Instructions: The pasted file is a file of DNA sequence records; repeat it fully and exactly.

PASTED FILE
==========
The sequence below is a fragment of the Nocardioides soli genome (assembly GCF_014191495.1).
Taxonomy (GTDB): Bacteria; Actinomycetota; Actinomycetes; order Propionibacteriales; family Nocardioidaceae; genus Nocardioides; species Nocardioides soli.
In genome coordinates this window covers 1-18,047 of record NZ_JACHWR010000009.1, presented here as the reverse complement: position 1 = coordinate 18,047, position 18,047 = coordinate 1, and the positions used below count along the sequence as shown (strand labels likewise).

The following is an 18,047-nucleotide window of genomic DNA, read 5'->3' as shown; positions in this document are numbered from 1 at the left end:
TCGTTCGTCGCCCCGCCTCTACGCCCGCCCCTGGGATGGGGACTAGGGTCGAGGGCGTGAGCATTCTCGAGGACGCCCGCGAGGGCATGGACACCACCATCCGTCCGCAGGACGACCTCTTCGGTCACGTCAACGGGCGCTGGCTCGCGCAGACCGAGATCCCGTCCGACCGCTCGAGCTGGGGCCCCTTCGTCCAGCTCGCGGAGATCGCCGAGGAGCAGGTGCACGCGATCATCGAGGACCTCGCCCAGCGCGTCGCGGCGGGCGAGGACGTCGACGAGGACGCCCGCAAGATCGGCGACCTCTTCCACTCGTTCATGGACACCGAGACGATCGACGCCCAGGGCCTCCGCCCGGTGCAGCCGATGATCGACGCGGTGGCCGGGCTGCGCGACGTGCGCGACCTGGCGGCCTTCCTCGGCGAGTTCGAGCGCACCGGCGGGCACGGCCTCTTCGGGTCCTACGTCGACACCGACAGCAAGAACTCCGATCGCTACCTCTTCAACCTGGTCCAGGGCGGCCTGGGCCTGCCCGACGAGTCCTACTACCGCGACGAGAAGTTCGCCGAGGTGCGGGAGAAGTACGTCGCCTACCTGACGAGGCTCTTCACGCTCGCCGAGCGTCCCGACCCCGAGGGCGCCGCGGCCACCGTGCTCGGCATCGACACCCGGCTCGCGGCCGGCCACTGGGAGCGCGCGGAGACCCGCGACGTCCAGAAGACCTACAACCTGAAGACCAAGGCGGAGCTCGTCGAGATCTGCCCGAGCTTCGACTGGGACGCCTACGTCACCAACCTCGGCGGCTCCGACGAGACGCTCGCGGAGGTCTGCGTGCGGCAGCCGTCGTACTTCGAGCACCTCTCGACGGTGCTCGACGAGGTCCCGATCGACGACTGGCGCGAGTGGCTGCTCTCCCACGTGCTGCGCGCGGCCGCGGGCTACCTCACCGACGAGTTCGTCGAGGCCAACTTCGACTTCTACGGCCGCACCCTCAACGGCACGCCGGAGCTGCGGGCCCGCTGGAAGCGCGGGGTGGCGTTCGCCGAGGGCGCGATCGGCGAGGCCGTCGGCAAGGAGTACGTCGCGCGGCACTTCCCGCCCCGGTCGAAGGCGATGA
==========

The sequence below is a fragment of the Nocardioides soli genome (assembly GCF_014191495.1).
Taxonomy (GTDB): Bacteria; Actinomycetota; Actinomycetes; order Propionibacteriales; family Nocardioidaceae; genus Nocardioides; species Nocardioides soli.
In genome coordinates this window covers 1-18,047 of record NZ_JACHWR010000009.1, presented here as the reverse complement: position 1 = coordinate 18,047, position 18,047 = coordinate 1, and the positions used below count along the sequence as shown (strand labels likewise).

The following is an 18,047-nucleotide window of genomic DNA, read 5'->3' as shown; positions in this document are numbered from 1 at the left end:
TCGTTCGTCGCCCCGCCTCTACGCCCGCCCCTGGGATGGGGACTAGGGTCGAGGGCGTGAGCATTCTCGAGGACGCCCGCGAGGGCATGGACACCACCATCCGTCCGCAGGACGACCTCTTCGGTCACGTCAACGGGCGCTGGCTCGCGCAGACCGAGATCCCGTCCGACCGCTCGAGCTGGGGCCCCTTCGTCCAGCTCGCGGAGATCGCCGAGGAGCAGGTGCACGCGATCATCGAGGACCTCGCCCAGCGCGTCGCGGCGGGCGAGGACGTCGACGAGGACGCCCGCAAGATCGGCGACCTCTTCCACTCGTTCATGGACACCGAGACGATCGACGCCCAGGGCCTCCGCCCGGTGCAGCCGATGATCGACGCGGTGGCCGGGCTGCGCGACGTGCGCGACCTGGCGGCCTTCCTCGGCGAGTTCGAGCGCACCGGCGGGCACGGCCTCTTCGGGTCCTACGTCGACACCGACAGCAAGAACTCCGATCGCTACCTCTTCAACCTGGTCCAGGGCGGCCTGGGCCTGCCCGACGAGTCCTACTACCGCGACGAGAAGTTCGCCGAGGTGCGGGAGAAGTACGTCGCCTACCTGACGAGGCTCTTCACGCTCGCCGAGCGTCCCGACCCCGAGGGCGCCGCGGCCACCGTGCTCGGCATCGACACCCGGCTCGCGGCCGGCCACTGGGAGCGCGCGGAGACCCGCGACGTCCAGAAGACCTACAACCTGAAGACCAAGGCGGAGCTCGTCGAGATCTGCCCGAGCTTCGACTGGGACGCCTACGTCACCAACCTCGGCGGCTCCGACGAGACGCTCGCGGAGGTCTGCGTGCGGCAGCCGTCGTACTTCGAGCACCTCTCGACGGTGCTCGACGAGGTCCCGATCGACGACTGGCGCGAGTGGCTGCTCTCCCACGTGCTGCGCGCGGCCGCGGGCTACCTCACCGACGAGTTCGTCGAGGCCAACTTCGACTTCTACGGCCGCACCCTCAACGGCACGCCGGAGCTGCGGGCCCGCTGGAAGCGCGGGGTGGCGTTCGCCGAGGGCGCGATCGGCGAGGCCGTCGGCAAGGAGTACGTCGCGCGGCACTTCCCGCCCCGGTCGAAGGCGATGA